Driving Privileges in Dayton

 
Driving Privileges after Your DUI Arrest in Dayton

The Dayton RTA, taxis, and trains can get you anywhere you want to go in Dayton. However, if you built an extra tight daily schedule around driving your own car, none of these will get you there on time.

When you are arrested for a DUI, driving, for at least a while, is off limits to you. Driving is a privilege granted to you by the Bureau of Motor Vehicles. And when it comes to DUI, they are happy to play an active role in revoking your driving privileges long before your guilt or innocence has been determined.

This may seem unfair, especially when you are sure you are innocent but the BMV has chosen to defer to the arresting officer regarding your driving privileges.

Receiving limited driving privileges

You may request certain permission to drive at your arraignment. A state statute grants the court the authority to grant limited privileges to drive for work, school, medical, and vocational reasons. To receive these privileges you will also need to produce proof of insurance.

When you request driving privileges you should have documentation verifying your claims.

  • For work reasons most courts will want proof of your employment in the form of a work schedule on company letterhead or the equivalent.
  • Medical reasons are a little easier. An appointment card or anything that verifies your appointment will do. Also you may receive permission to drive to your alcohol and drug assessments, treatments, or AA meetings.
  • Educational reasons may require a class schedule, perhaps your printed schedule you received at registration or a copy on school letterhead.
  • Other reasons. Most other privileges vary from court to court. Even vocational privileges aren’t outlined in the statute. Some courts grant privileges for personal needs once a week for a few hours. Other provisions may apply to childcare, family needs, school and school activities for children, church, court appearances, and care of young and elderly dependents.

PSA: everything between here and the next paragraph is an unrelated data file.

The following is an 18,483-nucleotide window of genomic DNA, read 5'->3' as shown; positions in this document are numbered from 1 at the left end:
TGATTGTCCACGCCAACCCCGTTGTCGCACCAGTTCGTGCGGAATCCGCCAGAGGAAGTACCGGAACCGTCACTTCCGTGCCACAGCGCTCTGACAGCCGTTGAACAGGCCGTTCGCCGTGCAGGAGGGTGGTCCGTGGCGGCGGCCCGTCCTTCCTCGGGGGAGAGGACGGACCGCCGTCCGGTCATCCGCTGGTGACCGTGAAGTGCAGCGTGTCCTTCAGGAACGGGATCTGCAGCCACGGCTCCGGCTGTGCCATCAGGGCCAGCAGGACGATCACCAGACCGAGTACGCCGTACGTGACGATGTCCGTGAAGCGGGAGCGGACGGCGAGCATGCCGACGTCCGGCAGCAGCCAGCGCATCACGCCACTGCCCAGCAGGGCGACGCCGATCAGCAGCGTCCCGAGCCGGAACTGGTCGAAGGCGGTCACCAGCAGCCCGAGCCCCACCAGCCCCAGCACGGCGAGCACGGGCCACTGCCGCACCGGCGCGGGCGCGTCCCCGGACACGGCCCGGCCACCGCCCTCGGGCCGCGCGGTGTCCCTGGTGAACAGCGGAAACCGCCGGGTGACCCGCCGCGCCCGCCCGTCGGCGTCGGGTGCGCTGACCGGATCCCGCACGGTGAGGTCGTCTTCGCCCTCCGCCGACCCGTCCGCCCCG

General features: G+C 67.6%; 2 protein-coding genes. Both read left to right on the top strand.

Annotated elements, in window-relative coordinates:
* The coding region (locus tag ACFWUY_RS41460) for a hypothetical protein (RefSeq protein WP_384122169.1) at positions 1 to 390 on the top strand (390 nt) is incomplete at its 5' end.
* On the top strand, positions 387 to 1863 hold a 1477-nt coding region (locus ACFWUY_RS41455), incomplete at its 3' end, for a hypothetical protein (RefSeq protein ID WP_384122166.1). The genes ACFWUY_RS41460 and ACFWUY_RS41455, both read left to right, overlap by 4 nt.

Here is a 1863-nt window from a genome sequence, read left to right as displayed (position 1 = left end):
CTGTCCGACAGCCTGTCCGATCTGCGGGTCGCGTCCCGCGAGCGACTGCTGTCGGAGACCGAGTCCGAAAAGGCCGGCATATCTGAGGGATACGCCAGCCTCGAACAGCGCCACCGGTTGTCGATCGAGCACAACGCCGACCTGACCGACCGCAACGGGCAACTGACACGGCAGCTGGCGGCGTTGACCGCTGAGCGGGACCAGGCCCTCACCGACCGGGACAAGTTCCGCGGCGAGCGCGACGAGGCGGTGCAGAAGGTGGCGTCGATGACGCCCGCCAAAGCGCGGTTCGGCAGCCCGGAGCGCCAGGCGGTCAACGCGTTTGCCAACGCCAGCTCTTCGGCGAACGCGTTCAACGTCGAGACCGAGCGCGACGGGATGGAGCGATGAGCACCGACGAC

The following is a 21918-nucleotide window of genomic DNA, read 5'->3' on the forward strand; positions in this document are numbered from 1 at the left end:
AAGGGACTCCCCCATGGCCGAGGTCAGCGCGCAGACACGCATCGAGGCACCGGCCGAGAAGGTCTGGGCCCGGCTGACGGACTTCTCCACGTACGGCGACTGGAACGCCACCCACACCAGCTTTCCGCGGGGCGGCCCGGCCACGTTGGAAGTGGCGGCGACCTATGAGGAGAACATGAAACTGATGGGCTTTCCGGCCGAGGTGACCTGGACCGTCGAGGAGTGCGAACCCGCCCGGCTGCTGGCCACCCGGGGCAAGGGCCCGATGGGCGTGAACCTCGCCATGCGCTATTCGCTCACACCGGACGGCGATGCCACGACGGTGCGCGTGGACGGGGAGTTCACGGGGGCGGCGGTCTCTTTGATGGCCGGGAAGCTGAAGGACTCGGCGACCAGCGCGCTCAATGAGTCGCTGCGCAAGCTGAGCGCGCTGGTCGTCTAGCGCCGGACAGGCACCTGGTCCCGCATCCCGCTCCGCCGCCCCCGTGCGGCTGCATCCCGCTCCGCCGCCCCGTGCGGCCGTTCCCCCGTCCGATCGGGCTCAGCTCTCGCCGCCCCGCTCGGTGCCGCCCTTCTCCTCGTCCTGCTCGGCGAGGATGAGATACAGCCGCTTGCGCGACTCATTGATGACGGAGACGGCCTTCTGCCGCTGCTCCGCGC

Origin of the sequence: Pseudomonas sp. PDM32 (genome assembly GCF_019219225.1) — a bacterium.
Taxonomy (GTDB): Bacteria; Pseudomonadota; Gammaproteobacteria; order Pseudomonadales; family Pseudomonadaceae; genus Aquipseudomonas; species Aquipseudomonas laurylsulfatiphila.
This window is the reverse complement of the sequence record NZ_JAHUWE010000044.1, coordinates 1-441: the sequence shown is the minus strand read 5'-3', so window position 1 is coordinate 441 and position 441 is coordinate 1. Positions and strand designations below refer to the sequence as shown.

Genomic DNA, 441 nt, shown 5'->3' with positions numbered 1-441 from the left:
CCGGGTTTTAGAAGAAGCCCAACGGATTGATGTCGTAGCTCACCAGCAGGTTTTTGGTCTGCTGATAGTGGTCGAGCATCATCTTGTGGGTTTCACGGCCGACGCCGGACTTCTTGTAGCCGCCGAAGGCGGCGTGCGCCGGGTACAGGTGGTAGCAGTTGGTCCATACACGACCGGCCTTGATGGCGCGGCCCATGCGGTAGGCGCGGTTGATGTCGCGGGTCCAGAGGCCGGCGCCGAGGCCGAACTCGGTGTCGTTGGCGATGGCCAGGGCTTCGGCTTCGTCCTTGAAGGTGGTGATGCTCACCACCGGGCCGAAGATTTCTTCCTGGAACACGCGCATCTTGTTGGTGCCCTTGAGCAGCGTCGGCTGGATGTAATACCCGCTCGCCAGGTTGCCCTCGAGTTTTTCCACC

Other restrictions

Courts may set restrictions on your privileges by limiting days and hours to 50 to 60 hours a week and making you choose a day where you will not drive at all.

They may also require you to install a breathalyzer devise and/or restricted orange license plates on your car before you can use your privileges.

Violations of your restrictions can be as bad as a DUI. It is has a mandatory jail time, a mandatory fine, and can carry up to a one year license suspension.

DUI Case

A Relieved Client

“I went to court thinking I would just get driving privileges and still be under suspension for some time. Rob was able to get the entire ALS suspension waived and most of the court fees waived as well. Was placed under 6 months probation, couldnt have asked for a better outcome. Rob did a phenomenal job. He is very knowledgeable and accessible, and I would recommend him to anyone.”

DUI Case

A Grateful Client

“Rob is very knowledgeable in his area. His expertise and advice were unsurpassed. I not only had extreme confidence in Rob’s ability but was able to put my mind at ease while we went through this process. Rob was able to work with the prosecuting attorney and then get agreement from the Judge to dismiss several charges and plead to a 1st DUI. I cannot express the gratitude I have for Rob. I realize that he is being paid for his service, but his attitude is like none I’ve experienced when dealing with an attorney for this type of matter. He was not judgmental but caring.”